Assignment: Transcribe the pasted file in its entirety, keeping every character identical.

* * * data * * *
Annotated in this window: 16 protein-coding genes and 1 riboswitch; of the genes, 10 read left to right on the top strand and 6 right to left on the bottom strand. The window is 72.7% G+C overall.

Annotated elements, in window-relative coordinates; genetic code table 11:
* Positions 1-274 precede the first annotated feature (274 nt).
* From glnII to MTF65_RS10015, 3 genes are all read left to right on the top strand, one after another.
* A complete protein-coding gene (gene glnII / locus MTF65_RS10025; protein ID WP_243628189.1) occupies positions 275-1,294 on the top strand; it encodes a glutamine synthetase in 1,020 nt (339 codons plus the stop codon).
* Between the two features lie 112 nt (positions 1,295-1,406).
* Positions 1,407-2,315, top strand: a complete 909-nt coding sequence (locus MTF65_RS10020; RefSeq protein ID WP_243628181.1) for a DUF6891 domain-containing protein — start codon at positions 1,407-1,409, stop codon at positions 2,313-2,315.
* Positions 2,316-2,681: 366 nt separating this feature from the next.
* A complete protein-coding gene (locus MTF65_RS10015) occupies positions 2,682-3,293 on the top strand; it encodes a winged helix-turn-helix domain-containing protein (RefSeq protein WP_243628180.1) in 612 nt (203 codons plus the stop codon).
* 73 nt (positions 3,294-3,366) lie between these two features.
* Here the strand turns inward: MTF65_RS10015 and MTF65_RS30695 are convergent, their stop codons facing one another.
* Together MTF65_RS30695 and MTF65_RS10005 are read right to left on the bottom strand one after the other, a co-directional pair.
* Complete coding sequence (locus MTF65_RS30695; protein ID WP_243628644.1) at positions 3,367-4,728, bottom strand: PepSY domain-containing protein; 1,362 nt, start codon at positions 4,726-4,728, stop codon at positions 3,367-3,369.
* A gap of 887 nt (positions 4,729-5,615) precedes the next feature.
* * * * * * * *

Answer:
Annotated in this window: 16 protein-coding genes and 1 riboswitch; of the genes, 10 read left to right on the top strand and 6 right to left on the bottom strand. The window is 72.7% G+C overall.

Annotated elements, in window-relative coordinates; genetic code table 11:
* Positions 1-274 precede the first annotated feature (274 nt).
* From glnII to MTF65_RS10015, 3 genes are all read left to right on the top strand, one after another.
* A complete protein-coding gene (gene glnII / locus MTF65_RS10025; protein ID WP_243628189.1) occupies positions 275-1,294 on the top strand; it encodes a glutamine synthetase in 1,020 nt (339 codons plus the stop codon).
* Between the two features lie 112 nt (positions 1,295-1,406).
* Positions 1,407-2,315, top strand: a complete 909-nt coding sequence (locus MTF65_RS10020; RefSeq protein ID WP_243628181.1) for a DUF6891 domain-containing protein — start codon at positions 1,407-1,409, stop codon at positions 2,313-2,315.
* Positions 2,316-2,681: 366 nt separating this feature from the next.
* A complete protein-coding gene (locus MTF65_RS10015) occupies positions 2,682-3,293 on the top strand; it encodes a winged helix-turn-helix domain-containing protein (RefSeq protein WP_243628180.1) in 612 nt (203 codons plus the stop codon).
* 73 nt (positions 3,294-3,366) lie between these two features.
* Here the strand turns inward: MTF65_RS10015 and MTF65_RS30695 are convergent, their stop codons facing one another.
* Together MTF65_RS30695 and MTF65_RS10005 are read right to left on the bottom strand one after the other, a co-directional pair.
* Complete coding sequence (locus MTF65_RS30695; protein ID WP_243628644.1) at positions 3,367-4,728, bottom strand: PepSY domain-containing protein; 1,362 nt, start codon at positions 4,726-4,728, stop codon at positions 3,367-3,369.
* A gap of 887 nt (positions 4,729-5,615) precedes the next feature.